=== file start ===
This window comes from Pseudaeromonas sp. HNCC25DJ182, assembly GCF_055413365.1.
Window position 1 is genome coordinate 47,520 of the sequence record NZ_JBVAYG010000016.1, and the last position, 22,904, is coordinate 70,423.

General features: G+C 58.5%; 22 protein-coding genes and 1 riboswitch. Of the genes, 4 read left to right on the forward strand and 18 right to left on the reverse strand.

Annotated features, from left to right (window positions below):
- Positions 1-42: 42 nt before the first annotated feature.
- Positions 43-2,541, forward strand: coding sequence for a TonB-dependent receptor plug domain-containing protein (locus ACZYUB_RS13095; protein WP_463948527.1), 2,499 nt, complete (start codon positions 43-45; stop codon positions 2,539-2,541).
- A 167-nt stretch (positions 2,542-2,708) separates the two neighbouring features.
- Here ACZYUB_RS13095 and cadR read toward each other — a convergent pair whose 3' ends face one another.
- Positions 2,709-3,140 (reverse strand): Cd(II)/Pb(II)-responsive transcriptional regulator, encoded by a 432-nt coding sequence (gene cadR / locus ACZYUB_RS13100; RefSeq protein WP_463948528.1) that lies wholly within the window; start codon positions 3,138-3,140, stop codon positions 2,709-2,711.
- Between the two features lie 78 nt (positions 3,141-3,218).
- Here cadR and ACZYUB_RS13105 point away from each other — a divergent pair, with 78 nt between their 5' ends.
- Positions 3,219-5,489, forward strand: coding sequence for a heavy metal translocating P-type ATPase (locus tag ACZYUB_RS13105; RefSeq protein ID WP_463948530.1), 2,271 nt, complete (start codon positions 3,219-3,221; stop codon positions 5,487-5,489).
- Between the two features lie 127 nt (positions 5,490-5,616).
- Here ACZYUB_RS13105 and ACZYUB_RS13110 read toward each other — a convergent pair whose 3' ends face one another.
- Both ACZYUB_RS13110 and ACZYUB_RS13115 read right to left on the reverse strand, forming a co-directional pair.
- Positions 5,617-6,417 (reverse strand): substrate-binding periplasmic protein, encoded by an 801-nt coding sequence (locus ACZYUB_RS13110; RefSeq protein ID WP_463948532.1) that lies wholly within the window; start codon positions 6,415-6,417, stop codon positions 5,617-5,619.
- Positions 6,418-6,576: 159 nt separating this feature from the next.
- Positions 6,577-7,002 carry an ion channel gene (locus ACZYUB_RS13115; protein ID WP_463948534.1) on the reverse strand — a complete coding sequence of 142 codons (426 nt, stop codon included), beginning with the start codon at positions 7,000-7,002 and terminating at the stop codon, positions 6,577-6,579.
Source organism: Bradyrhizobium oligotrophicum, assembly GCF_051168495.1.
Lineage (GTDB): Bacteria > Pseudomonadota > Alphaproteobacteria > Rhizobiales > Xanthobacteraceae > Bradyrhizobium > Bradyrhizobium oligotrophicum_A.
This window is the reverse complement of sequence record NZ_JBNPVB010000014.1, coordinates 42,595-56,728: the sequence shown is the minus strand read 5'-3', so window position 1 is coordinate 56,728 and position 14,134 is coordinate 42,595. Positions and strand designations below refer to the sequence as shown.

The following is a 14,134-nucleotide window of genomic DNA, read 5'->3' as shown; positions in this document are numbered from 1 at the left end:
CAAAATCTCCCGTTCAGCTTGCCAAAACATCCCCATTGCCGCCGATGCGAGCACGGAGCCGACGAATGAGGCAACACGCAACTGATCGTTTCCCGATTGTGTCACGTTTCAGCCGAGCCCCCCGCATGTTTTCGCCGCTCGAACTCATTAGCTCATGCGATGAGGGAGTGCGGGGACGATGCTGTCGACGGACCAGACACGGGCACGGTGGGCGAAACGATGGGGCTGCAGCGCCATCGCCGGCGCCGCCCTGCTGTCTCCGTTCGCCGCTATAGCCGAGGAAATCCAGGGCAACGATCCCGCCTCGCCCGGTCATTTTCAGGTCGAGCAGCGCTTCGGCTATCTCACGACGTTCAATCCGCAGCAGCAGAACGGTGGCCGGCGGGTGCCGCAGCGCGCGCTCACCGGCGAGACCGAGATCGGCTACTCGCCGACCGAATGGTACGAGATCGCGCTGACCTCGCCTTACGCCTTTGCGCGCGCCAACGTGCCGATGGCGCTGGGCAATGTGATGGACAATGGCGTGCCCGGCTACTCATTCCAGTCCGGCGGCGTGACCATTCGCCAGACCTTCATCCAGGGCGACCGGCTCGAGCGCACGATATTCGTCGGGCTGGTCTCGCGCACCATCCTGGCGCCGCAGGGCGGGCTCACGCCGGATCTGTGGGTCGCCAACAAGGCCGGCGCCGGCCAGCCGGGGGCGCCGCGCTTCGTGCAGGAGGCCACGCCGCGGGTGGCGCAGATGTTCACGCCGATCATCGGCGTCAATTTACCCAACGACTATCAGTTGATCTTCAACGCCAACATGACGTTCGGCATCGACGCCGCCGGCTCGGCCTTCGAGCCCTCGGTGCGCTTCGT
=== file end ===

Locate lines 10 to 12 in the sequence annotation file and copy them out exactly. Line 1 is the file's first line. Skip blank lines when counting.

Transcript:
- Between the two features lie 78 nt (positions 3,141-3,218).
- Here cadR and ACZYUB_RS13105 point away from each other — a divergent pair, with 78 nt between their 5' ends.
- Positions 3,219-5,489, forward strand: coding sequence for a heavy metal translocating P-type ATPase (locus tag ACZYUB_RS13105; RefSeq protein ID WP_463948530.1), 2,271 nt, complete (start codon positions 3,219-3,221; stop codon positions 5,487-5,489).